This article series explores 12 distinct “regions” within China: six “core” regions long dominated by the majority Han ethnic group and six “periphery” regions home to many of China’s ethnic minorities. The series overview is available here. To view the full series, click here.
As I argued in the previous piece, China’s regional variation today is less politically significant than in times past. For all the tensions that the Chinese polity has inherited from its long history and that inhere in its vast size, regional disparities are unlikely to trigger its collapse or crackup into smaller units, as happened repeatedly up to the mid-20th century.
There Are No Major Political Cleavages Among the Vast Majority of the Population
This series has indulged the regional stereotypes beloved of Chinese popular repartee. But it should also have conveyed the lack of politically significant differences amongst the Han Chinese, who in this respect exhibit less variation than the Caucasian population in the United States, even if Hispanics are excluded. Barring the occasional protest against Mandarin linguistic hegemony, there are no notable political expressions of regionalism in China’s Han-dominated regions, excluding the ex-colonial territories of Taiwan and Hong Kong with their particular histories of separation. There is no equivalent of, for example, the cultural gulf between Yankeedom and the Deep South that in Colin Woodard’s conception has long driven U.S. national politics (and which is now amplified by the regionally concentrated impacts of globalization).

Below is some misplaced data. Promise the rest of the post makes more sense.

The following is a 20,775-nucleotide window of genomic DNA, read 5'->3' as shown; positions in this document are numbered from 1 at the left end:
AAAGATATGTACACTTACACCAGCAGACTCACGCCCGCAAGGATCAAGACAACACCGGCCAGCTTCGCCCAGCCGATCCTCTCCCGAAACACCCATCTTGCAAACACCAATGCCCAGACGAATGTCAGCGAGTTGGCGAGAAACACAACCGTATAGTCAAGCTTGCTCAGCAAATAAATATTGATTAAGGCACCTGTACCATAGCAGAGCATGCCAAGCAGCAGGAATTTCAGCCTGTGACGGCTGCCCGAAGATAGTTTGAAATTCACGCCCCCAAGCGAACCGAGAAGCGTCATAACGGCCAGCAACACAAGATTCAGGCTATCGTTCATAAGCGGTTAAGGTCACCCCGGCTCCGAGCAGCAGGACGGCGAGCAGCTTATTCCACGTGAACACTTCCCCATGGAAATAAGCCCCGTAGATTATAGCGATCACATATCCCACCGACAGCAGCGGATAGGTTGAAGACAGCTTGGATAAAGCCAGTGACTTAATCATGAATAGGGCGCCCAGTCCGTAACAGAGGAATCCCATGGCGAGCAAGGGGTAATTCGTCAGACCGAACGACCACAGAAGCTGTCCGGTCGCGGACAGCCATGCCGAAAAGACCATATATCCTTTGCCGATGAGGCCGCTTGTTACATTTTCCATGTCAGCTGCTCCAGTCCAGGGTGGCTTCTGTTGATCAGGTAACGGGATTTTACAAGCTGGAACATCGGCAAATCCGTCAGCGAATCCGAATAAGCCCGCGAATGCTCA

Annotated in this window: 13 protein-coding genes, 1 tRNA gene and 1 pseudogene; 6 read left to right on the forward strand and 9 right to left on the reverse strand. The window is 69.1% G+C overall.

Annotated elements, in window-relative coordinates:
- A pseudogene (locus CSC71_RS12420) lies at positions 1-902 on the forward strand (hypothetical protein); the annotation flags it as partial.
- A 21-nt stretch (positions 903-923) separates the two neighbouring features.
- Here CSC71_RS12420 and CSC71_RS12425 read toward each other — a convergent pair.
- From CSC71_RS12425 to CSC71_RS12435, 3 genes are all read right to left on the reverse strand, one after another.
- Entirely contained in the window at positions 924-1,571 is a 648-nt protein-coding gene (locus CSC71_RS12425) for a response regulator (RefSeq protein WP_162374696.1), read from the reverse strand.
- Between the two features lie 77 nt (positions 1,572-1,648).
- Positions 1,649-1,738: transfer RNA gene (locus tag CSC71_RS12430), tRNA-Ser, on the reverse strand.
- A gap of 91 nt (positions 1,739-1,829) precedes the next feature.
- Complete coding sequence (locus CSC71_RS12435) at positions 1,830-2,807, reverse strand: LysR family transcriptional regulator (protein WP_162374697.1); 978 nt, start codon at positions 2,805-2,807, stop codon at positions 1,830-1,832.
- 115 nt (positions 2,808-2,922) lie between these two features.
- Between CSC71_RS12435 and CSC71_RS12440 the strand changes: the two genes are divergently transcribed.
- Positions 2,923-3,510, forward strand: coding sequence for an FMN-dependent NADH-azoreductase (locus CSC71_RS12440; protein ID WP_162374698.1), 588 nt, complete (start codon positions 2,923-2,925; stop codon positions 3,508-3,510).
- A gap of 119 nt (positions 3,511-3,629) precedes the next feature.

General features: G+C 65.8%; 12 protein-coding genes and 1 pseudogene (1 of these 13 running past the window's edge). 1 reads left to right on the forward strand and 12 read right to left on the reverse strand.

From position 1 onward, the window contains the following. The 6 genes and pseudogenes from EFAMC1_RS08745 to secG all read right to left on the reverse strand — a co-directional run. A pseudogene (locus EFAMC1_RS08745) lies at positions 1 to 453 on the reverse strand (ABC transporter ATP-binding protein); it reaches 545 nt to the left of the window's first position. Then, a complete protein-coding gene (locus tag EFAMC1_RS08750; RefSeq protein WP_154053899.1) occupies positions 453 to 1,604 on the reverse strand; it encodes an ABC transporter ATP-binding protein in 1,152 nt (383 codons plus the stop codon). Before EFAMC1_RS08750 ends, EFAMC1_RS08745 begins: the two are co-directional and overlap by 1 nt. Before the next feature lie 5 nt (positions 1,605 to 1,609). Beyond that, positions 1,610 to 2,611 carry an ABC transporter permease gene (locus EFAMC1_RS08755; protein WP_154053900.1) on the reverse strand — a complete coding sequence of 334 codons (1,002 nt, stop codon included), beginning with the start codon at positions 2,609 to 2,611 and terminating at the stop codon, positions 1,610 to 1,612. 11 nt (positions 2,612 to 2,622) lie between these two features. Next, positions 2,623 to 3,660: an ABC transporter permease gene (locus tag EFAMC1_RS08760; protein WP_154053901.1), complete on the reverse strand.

In China today, the dominant political narratives are all unitary, whichever view is being considered. Debates are about the nation’s collective ideological character, not about whether authority should devolve to its constituent parts or subsume into a larger international community. This contrasts with the deep suspicion of central government and “elites,” and the tension between the nation-state and globalization, which is manifest in the last U.S. presidential election, the Brexit referendum in the U.K., and growing hostility to the European Union. There is certainly no place for political pluralism in the officially sponsored national vision of the “Chinese dream,” which detractors might describe as the Han version of “great Russian chauvinism.” The orthodoxy of political monism in China partly explains the apparent lack of sympathy among the Han population for aspirations to autonomy by ethnic minorities (Tibet and Xinjiang) or historically separated Han minorities (Taiwan and Hong Kong).
This national straitjacket for political expression does not appear to stem from any lack of capacity by Han culture to embrace diversity or foreign ideas, given the development of distinct identities and pluralistic political cultures in Hong Kong, Taiwan, and among the overseas Chinese, including the independent nation of Singapore (and before it a Chinese Borneo Republic). Nor is the Party-state’s suppression of political heterodoxy a sufficient explanation for the general view among the Han populace – which any foreigner who has discussed these issues frequently with mainland Chinese can attest to – that there is properly only “one China.” This attitude has deep roots in China’s development as a unitary polity, which will likely always dampen the significance of regional variation.